It would be very surprising if the government provides an extension to the deadline, especially considering the interest holiday they’re offering. There is really no reason to file your tax return late, even if you owe money. Besides, your debt doesn’t disappear if you don’t file a tax return.
What are some commonly missed tax deductions that you feel Canadians should know about?
If you were able to temporarily shift to a ‘work from home’ arrangement, you may be eligible to deduct certain home office expenses on your2020 personal income tax return. You will need to complete and sign a declaration (Form T2200S) issued by your employer to claim deductions for home office expenses. Alternatively, as an employee you can opt to claim up to $400 for the 2020 tax year without your employer having to issue Form T2200S, based on CRA eligibility requirements.
Educator expense for early childhood educators and teachers, medical expenses which can include glasses and a chiropractor, as well as the Disability Tax Credit.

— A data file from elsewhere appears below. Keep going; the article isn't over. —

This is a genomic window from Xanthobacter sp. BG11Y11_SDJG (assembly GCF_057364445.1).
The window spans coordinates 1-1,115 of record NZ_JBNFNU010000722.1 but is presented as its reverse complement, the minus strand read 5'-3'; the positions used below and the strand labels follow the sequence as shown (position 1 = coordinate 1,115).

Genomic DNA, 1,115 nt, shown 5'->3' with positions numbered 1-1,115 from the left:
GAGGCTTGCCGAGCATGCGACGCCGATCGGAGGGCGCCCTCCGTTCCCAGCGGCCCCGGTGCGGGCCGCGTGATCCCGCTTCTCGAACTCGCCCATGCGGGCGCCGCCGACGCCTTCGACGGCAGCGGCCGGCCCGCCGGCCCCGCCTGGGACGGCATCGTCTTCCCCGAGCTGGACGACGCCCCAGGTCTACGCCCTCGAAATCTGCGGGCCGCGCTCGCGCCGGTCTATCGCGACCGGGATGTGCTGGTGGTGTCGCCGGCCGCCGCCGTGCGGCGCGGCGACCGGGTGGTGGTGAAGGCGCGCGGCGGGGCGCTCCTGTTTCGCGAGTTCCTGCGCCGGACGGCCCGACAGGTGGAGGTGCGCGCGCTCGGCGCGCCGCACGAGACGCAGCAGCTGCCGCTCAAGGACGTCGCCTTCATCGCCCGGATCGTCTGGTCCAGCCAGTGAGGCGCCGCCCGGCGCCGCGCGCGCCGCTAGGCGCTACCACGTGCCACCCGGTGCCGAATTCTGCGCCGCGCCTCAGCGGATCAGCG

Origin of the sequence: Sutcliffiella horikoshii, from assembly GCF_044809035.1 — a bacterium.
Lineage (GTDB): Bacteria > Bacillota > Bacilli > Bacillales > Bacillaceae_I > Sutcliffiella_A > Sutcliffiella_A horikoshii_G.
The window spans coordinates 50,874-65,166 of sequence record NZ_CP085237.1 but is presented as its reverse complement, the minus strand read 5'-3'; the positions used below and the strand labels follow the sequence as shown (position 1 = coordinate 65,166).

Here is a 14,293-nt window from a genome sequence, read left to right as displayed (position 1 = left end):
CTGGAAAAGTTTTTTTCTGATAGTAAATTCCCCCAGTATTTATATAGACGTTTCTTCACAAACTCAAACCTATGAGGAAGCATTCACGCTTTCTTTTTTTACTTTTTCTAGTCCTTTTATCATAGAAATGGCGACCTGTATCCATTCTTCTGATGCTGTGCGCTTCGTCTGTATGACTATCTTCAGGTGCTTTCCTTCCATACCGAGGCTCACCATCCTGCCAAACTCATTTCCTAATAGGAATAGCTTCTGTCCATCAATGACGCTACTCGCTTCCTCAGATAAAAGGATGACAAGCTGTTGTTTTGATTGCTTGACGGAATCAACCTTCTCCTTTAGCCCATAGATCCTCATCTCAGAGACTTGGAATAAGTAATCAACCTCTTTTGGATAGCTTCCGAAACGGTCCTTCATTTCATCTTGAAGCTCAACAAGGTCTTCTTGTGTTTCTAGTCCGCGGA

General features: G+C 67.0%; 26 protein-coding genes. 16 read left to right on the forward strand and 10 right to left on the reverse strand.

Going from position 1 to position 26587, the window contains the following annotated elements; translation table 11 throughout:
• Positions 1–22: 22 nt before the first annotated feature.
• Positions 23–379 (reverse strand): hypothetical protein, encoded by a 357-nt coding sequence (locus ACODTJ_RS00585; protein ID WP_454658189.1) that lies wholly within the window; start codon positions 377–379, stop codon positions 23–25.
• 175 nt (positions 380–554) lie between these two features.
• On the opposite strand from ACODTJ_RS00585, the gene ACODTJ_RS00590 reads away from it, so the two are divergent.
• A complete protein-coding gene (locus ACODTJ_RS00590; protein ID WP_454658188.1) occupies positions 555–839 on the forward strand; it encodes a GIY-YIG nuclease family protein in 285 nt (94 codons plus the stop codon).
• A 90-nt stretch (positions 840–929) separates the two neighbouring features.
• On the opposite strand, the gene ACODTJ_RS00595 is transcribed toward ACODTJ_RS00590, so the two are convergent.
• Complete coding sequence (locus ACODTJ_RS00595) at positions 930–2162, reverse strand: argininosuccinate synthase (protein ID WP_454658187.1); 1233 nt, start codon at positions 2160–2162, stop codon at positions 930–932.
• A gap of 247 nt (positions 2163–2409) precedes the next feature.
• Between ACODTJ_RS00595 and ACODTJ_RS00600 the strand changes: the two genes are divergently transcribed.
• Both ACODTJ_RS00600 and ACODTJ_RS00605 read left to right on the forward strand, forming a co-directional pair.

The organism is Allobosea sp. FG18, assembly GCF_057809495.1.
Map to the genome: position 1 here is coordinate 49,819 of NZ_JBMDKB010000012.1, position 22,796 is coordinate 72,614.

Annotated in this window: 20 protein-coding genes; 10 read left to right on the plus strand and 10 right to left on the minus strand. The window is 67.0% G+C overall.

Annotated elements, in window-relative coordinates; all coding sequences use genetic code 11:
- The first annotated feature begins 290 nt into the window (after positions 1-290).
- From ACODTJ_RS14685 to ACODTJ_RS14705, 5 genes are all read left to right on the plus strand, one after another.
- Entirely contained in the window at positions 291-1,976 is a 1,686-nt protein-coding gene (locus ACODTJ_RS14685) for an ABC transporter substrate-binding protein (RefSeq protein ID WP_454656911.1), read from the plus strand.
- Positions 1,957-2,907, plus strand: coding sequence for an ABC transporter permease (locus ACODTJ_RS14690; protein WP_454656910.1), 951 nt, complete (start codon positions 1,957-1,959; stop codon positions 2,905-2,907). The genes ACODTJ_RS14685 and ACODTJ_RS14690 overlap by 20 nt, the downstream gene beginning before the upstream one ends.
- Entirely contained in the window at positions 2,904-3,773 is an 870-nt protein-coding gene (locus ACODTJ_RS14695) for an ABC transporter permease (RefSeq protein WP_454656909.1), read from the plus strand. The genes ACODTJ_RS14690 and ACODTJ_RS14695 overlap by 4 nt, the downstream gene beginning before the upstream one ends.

One deduction often missed is moving expenses. Sadly, not many people realize that the CRA allows you to deduct expenses you incurred to move closer to your new workplace or university. Of course, there are conditions, the biggest being that the move allows you to be 40KM closer to your new workplace or university. For many Canadians, the 40KM condition is not hard to meet if they move from a rural area to an urban area, or vice-versa.
Another one is the retroactive claim of the disability tax credit. For example, if certified under the proper form by a medical practitioner as disabled, a taxpayer can claim this non-refundable tax credit on their tax return to reduce their tax payable. What many Canadians don’t realize is that if the medical practitioner certifies that the taxpayer has been disabled for several years prior to the year the form is submitted, you can adjust your prior year tax returns and claim this amount for those prior years retroactively.
With so many working from a home office these days, what counts as deductible while working from home?
Is the T2200 form the right one to use? Who fills it out, me or my employer?